An opposition activist in Siem Reap province’s Varin district said he has fled his home upon receiving word that men in military dress were asking about his whereabouts after he spoke to the press about allegations of military corruption stuffed into a ballot box on Election Day.
Cambodia National Rescue Party district working group chief Chhoeum Bun Chung said yesterday that he had received a phone call informing him that two men wearing what appeared to be military fatigues had been looking for him at his home on July 31.
The news came after Bun Chung had spoken to the media about a letter from an anonymous soldier written on the back of a ballot asking Prime Minister Hun Sen for intervention in what the soldier described as a system of salary kickbacks and land grabs perpetuated by his unit’s superiors.
“They asked about me, about what I was telling the media about the number of soldiers that voted, and about the letter about corruption among the border soldier commanders,” Bun Chung said yesterday.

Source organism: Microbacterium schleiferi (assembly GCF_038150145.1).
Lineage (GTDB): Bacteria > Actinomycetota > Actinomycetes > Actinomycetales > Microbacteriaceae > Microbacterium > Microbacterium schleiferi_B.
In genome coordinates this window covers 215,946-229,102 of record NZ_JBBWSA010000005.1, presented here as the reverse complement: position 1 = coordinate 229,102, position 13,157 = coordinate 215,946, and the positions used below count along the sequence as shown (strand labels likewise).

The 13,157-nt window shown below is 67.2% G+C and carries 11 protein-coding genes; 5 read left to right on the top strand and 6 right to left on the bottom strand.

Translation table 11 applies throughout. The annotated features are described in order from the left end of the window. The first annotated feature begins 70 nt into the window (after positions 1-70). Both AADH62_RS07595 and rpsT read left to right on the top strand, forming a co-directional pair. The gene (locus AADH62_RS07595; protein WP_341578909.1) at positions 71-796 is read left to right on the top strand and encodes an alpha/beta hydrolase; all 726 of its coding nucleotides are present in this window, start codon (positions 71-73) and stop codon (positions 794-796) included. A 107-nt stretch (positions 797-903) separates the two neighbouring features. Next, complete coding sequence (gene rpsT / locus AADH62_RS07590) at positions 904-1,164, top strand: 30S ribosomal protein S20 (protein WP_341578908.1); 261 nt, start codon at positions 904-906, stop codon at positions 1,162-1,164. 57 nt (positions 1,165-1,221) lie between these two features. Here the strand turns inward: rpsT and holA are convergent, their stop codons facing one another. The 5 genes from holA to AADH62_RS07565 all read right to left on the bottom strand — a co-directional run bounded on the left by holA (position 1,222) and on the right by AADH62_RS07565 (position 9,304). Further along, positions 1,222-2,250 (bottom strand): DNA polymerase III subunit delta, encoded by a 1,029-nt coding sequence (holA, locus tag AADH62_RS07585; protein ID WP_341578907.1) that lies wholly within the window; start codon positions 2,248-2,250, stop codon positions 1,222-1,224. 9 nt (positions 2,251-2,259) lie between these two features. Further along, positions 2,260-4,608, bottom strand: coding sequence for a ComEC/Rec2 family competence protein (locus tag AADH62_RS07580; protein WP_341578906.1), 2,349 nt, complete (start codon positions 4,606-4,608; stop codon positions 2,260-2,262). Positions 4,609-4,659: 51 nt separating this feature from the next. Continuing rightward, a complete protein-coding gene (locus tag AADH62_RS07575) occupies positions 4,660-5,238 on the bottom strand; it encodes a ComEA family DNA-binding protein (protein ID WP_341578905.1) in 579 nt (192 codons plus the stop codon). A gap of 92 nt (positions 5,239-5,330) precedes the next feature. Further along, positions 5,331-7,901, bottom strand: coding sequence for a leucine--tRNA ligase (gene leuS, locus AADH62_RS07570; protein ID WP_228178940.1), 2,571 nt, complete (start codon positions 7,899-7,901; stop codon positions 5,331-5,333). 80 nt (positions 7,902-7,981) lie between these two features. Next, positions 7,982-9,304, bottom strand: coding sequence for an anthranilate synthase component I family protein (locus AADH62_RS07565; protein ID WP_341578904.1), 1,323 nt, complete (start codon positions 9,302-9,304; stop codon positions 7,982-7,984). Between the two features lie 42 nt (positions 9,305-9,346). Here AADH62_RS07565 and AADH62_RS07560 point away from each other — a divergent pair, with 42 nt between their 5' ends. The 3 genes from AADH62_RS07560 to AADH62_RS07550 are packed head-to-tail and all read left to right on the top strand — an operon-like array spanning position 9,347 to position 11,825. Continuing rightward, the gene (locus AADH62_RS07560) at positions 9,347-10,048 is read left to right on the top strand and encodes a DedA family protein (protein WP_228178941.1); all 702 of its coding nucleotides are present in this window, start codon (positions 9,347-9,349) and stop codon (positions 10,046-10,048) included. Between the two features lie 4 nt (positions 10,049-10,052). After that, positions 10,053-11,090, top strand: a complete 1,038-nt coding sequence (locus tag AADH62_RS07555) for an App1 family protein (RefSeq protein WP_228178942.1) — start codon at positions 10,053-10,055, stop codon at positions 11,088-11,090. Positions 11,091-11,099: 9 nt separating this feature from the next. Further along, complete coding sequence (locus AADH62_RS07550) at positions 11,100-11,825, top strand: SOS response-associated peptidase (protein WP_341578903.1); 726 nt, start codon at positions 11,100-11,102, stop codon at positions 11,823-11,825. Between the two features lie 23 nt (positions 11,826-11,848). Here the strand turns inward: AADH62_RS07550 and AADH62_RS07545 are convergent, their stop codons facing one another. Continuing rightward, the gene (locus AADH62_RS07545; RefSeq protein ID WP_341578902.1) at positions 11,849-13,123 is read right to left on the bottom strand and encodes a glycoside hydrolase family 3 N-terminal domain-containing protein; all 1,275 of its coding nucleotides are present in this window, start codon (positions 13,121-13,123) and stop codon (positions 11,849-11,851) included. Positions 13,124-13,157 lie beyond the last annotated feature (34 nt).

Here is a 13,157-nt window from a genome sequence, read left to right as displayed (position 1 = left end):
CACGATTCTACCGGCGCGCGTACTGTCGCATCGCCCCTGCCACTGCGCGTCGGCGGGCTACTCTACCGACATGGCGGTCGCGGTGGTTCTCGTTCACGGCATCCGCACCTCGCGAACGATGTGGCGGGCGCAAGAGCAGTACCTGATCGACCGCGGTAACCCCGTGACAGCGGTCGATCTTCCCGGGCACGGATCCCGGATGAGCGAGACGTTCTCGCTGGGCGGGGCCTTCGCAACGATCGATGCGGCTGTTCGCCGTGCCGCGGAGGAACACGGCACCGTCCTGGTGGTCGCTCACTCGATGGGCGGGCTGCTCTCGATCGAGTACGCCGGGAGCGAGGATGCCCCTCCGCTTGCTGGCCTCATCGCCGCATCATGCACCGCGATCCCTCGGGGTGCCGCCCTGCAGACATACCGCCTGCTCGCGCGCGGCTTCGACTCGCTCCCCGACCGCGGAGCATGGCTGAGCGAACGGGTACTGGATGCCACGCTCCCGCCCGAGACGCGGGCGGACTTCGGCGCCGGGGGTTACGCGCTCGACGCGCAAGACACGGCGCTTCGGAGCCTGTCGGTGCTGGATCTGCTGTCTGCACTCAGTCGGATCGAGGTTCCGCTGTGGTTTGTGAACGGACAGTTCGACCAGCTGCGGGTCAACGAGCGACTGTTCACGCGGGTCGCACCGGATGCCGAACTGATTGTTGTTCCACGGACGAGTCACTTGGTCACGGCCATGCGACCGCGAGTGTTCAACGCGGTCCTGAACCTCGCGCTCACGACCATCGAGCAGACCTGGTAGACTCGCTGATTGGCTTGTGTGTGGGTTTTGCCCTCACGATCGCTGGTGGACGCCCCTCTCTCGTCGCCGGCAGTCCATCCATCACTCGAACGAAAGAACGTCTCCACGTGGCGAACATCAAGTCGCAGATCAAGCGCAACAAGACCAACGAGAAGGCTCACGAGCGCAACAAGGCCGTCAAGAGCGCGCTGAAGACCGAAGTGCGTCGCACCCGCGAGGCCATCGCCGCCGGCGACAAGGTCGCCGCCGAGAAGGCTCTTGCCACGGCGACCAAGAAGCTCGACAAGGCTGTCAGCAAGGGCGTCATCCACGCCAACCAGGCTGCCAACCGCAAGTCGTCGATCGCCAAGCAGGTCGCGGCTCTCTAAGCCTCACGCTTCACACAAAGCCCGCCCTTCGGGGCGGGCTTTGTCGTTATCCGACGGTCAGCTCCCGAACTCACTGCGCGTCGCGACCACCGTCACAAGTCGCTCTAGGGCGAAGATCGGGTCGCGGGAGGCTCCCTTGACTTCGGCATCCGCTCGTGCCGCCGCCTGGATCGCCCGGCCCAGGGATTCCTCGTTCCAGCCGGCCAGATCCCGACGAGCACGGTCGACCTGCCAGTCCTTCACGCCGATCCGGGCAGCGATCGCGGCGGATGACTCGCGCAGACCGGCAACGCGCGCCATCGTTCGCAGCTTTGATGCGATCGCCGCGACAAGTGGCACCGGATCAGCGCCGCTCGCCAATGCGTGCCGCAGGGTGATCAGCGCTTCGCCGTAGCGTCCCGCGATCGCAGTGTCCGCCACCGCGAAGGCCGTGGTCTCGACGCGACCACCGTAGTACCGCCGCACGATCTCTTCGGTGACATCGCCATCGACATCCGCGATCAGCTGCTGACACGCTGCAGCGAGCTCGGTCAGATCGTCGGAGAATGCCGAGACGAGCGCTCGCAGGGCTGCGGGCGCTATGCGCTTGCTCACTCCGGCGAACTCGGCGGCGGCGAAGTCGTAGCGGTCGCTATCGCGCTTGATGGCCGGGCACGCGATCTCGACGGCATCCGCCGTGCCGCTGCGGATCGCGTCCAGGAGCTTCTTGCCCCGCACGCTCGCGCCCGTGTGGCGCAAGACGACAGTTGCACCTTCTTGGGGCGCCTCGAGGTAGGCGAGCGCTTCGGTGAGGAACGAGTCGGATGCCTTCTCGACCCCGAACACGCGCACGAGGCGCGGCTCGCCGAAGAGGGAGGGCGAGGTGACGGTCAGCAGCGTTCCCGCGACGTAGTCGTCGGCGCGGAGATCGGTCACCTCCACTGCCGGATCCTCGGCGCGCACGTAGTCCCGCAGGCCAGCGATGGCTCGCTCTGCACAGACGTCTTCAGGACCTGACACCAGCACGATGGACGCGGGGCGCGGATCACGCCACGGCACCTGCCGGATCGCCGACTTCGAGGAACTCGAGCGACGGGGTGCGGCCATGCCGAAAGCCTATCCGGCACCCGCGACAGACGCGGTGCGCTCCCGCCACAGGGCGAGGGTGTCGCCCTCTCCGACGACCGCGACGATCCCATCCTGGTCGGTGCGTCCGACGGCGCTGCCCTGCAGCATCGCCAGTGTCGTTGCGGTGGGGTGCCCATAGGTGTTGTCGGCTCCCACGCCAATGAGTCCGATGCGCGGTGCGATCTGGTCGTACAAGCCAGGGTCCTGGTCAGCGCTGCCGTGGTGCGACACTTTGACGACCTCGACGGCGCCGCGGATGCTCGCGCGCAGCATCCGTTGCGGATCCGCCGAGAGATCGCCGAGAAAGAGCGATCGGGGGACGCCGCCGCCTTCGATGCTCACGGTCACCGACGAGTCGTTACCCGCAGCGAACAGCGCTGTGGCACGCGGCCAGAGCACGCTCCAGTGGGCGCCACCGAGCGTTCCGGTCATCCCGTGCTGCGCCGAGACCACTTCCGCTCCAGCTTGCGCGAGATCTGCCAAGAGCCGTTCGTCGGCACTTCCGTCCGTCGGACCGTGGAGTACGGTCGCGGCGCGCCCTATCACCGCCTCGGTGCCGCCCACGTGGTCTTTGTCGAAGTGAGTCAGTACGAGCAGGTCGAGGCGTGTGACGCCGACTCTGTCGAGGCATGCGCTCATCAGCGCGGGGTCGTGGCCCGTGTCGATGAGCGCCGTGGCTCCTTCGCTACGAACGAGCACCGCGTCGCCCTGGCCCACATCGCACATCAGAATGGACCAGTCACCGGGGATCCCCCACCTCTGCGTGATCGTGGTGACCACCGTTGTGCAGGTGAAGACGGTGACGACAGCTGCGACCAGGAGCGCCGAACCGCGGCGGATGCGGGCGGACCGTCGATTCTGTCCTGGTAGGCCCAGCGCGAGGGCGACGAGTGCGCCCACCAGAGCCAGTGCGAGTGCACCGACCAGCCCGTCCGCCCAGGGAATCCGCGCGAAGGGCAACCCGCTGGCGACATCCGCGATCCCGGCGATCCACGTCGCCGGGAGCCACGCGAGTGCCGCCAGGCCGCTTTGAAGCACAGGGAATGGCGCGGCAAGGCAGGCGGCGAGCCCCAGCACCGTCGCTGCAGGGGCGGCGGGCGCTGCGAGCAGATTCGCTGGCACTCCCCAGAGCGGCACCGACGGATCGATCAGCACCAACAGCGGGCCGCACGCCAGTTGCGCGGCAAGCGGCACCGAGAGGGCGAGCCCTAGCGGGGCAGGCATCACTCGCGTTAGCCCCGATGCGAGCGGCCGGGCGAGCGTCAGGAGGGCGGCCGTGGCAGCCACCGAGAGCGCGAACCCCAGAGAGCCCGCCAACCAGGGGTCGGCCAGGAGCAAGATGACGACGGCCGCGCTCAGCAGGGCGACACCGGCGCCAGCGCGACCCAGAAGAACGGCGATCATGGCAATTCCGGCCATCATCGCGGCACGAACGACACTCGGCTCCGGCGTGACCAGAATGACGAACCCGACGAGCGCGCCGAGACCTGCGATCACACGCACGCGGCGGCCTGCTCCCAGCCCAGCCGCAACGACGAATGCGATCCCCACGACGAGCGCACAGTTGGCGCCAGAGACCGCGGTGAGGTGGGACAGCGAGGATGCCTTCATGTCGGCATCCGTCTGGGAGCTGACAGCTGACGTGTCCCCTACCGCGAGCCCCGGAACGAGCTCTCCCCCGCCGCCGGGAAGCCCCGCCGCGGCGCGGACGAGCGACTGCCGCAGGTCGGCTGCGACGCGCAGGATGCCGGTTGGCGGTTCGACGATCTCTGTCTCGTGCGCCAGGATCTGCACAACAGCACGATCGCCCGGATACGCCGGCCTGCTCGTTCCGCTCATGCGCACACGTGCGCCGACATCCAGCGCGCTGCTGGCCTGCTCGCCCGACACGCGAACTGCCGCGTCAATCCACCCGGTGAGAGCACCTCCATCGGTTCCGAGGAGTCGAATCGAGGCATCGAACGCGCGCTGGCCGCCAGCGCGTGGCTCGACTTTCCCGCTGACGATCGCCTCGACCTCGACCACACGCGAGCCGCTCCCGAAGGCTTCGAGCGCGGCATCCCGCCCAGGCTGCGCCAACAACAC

He added that the soldiers had reportedly said that if he wanted “more good information about soldiers, please come to the military office”.
Bun Chung said he was too scared to return to his home, as was his family.
“I’m waiting to see what happens next,” he said.
The latest allegations mark the second time he has been intimidated, Bun Chung said. Four days before the election campaign started, he maintained, his cousin’s brother – a Cambodian People’s Party activist – told him to “be careful”.
Chhuy Vantha, a human rights investigator for Licadho, said she and an Adhoc officer had gone to Varin to investigate on Friday after receiving complaints from Bun Chung.
“We asked people there, but no one saw the two men, and we informed authorities about this,” she said, adding that Bun Chung’s wife was even more scared after finding someone’s footprints on the floor inside her home.
Deputy Lvea Kraing commune police chief Leng Leun said he had asked Bun Chung’s neighbours about the incident, but they “did not see anyone asking for him, and we do not have political discrimination here”.